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Transitioning cows in 2021 – Where do fresh cows go from here?

Nigel Cook for Progressive Dairy Published on 25 January 2021

Over the last two decades, initially through improvements in feeding and nutrition and subsequently through facility design changes and enhanced management, we have seen positive progress in early lactation milk performance and health improvements in those farms that have chosen to embrace these changes. Much of the effort has been focused on the dry period – in particular, the pre-fresh or close-up period – and the maternity or calving area.

However, while the majority of freestall-housed dairy herds now manage a separate fresh-cow group (93% of herds in a recent Wisconsin herd survey), there are opportunities to refine our approach to housing and management of the cow after calving.

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Current fresh-cow housing practices

Once cows calve, only 7% of Wisconsin herds move residue risk cows to a dedicated colostrum pen for a few days, where cows may be milked and their contaminated milk safely diverted from the bulk tank. This practice is slightly more common among Californian herds, where just over a quarter of herds use such a pen. However, almost one-third of Wisconsin herds and over half of Californian herds move residue risk fresh cows to a sick cow pen and commingle them with other sick cows who may be suffering from mastitis or other infectious communicable disease. It is not surprising that this is where many of our mycoplasma and salmonella outbreaks occur; The practice of housing immune-compromised fresh cows with sick cows can never be recommended. The remainder of herds move fresh cows directly into an early lactation fresh or post-fresh pen, which is where cows from the sick and colostrum pens move to eventually. Cows stay in this fresh pen for an average of three weeks, and in larger herds, primiparous cows may be housed in their own separate pen, away from multiparous cows. In stark contrast, in automated milking systems (AMS), fresh cows are rarely separated for more than five days after calving and most frequently, are simply mixed with the main milking-cow group on the majority of farms.

Concerns regarding cow-calf separation

Currently, in the vast majority of U.S. farms, calves are removed from the dam almost immediately at birth, with the belief that this reduces stress by preventing the formation of the maternal bond and reducing disease risk in both the cow and calf. This belief is etched into current dogma, even though the dairy cow and her milk production have continued to evolve and increase since these practices were first recommended, and the available published science does not support health benefits of the practice.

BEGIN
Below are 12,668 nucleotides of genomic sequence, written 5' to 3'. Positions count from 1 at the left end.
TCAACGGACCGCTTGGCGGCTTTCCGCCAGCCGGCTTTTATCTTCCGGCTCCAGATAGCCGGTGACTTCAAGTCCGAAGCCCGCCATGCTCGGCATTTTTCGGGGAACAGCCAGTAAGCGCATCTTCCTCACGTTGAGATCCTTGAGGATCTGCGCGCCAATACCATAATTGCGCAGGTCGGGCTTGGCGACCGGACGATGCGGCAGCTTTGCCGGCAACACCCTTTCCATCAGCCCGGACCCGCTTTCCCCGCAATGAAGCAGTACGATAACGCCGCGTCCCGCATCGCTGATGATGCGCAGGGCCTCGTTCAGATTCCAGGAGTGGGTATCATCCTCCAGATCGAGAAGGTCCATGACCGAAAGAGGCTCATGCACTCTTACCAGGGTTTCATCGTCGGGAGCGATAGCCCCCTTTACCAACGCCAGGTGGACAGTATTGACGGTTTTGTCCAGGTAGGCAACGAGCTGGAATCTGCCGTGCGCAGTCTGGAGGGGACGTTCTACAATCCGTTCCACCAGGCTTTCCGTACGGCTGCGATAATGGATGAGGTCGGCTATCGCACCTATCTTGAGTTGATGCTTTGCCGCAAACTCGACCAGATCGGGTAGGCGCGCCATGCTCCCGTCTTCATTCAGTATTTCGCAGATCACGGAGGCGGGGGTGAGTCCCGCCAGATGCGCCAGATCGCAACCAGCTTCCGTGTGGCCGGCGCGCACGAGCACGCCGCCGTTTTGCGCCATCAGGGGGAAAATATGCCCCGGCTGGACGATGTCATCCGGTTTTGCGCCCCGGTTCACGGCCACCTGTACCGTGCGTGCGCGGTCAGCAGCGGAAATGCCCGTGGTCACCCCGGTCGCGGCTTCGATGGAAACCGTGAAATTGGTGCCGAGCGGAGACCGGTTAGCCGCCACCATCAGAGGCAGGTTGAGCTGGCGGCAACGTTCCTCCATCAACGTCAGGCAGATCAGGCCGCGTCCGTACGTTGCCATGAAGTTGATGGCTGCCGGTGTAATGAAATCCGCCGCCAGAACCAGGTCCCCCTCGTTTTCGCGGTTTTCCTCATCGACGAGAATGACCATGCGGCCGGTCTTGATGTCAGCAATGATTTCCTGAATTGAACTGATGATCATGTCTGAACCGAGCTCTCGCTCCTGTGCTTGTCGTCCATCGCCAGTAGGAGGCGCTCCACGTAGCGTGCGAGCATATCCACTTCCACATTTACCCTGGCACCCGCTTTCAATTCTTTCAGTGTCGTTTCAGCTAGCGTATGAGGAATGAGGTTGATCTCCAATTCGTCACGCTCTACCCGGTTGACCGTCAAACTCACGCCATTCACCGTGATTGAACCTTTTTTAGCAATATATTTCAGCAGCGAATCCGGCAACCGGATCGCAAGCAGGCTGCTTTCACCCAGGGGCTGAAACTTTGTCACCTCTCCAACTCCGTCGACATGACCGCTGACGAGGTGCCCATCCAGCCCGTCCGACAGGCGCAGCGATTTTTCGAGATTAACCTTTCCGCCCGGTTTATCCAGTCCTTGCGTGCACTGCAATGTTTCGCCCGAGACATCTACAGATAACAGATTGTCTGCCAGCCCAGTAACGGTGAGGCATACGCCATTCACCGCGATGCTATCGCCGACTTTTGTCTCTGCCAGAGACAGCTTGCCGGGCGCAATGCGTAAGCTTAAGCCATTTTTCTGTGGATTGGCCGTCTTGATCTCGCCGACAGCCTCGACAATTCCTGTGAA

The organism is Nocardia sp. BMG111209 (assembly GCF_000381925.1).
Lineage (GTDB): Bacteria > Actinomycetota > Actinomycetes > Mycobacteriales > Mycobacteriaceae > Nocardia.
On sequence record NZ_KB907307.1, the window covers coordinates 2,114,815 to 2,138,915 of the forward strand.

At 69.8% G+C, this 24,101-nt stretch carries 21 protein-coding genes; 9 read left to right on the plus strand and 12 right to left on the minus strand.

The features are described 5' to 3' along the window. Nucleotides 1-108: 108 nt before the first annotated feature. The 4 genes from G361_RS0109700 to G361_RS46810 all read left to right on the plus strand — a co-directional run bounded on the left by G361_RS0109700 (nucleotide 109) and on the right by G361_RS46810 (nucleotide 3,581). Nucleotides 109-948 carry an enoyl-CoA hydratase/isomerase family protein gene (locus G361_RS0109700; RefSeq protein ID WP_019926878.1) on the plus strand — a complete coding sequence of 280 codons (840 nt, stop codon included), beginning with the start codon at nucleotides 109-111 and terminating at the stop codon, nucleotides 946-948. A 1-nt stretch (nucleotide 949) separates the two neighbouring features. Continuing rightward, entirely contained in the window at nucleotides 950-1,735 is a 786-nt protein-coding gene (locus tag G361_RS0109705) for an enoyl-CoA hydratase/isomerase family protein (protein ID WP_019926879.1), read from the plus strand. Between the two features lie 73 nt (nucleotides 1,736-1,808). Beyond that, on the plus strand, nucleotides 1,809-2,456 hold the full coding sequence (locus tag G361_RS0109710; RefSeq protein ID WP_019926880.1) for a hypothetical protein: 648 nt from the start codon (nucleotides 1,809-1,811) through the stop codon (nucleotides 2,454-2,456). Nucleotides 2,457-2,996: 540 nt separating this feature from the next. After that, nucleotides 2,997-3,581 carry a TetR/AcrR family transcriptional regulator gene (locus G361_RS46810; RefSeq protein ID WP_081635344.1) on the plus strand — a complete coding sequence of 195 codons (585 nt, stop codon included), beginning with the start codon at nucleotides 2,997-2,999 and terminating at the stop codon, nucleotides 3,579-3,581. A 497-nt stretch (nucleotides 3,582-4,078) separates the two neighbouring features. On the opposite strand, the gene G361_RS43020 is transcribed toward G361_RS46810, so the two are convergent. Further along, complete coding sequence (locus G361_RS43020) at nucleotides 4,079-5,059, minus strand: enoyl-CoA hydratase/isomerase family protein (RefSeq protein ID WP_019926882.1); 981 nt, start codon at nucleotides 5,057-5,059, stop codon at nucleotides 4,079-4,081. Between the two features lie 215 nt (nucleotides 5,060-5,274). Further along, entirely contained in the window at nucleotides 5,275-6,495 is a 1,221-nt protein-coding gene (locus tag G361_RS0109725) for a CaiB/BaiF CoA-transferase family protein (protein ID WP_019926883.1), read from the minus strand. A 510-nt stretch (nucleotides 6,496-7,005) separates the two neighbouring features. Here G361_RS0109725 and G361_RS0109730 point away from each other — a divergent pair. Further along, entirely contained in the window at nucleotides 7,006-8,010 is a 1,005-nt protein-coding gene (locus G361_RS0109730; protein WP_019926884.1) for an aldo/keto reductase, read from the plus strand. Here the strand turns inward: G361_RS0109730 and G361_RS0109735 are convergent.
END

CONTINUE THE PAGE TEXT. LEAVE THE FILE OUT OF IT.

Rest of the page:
The dairy industry faces continued scrutiny over its adopted management practices, and cow-calf separation is a significant area for concern expressed by the general public – a concern that does not diminish when they hear the reasons behind the practice. Put simply, removing the calf from its mother at birth does not sit well with anyone who questions it, and milk markets will eventually demand that we try something different.

Some research has been done in Europe on restricted, prolonged contact between the dam and her calf, where the dam and the calf are together for short periods around milking time and for half the day (for example, overnight). The results are surprisingly positive, for the most part.

Since we cannot argue that we have optimized our approach to fresh-cow management when one-third to one-half of our fresh cows are put into a sick-cow pen, we need to begin to embrace the possibility that there may be another way to manage fresh cows. That way is unlikely to be just prolonging contact in a group maternity pen bedded-pack area, which seems doomed to failure for a variety of reasons.

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Whatever approach to fresh cow management we take, we need to be mindful of three things when addressing cow-calf separation:

1. Cleanliness is essential. Much of the negative view of managing calves in an environment with adult cows focuses on exposure to manure, so whatever solution we create must be easily cleaned.

2. The impact of early lactation milk production must be minimized. This means the cow should still be milked in the parlor. Strong arguments can be made that milking fresh cows twice a day is quite sufficient for the majority of cows, leaving the possibility that the calf may suckle during the intervening time but also necessitating additional milk feeding for the calf to lessen the milk demand on the dam.

3. Commingling between the calf and the dam must be managed. Ideally, cows are housed in one area (typically a freestall), while calves are housed in another to receive supplementary feed. A separate area, likely a bedded pack, is used for the commingling period, and automated gates and finger gates may help facilitate this access.

Research needs to be done to investigate the pros and cons of prolonging contact between calves and dams in high-milk-producing herds so that dairy producers can make informed decisions and start planning adaptations to their facilities to accommodate this approach, if it proves to be successful.

At this point, the addition of an adjacent bedded pack and calf-rearing area connected to existing fresh-cow pens is not beyond the realm of possibility, and we predict that the practice will become more common in the near future.  end mark

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Nigel Cook is currently chair of the Department of Medical Sciences at the University of Wisconsin – Madison School of Veterinary Medicine and manages the Dairyland Initiative.

Nigel Cook
  • Nigel Cook

  • Veterinarian
  • UW – Madison
  • School of Veterinary Medicine

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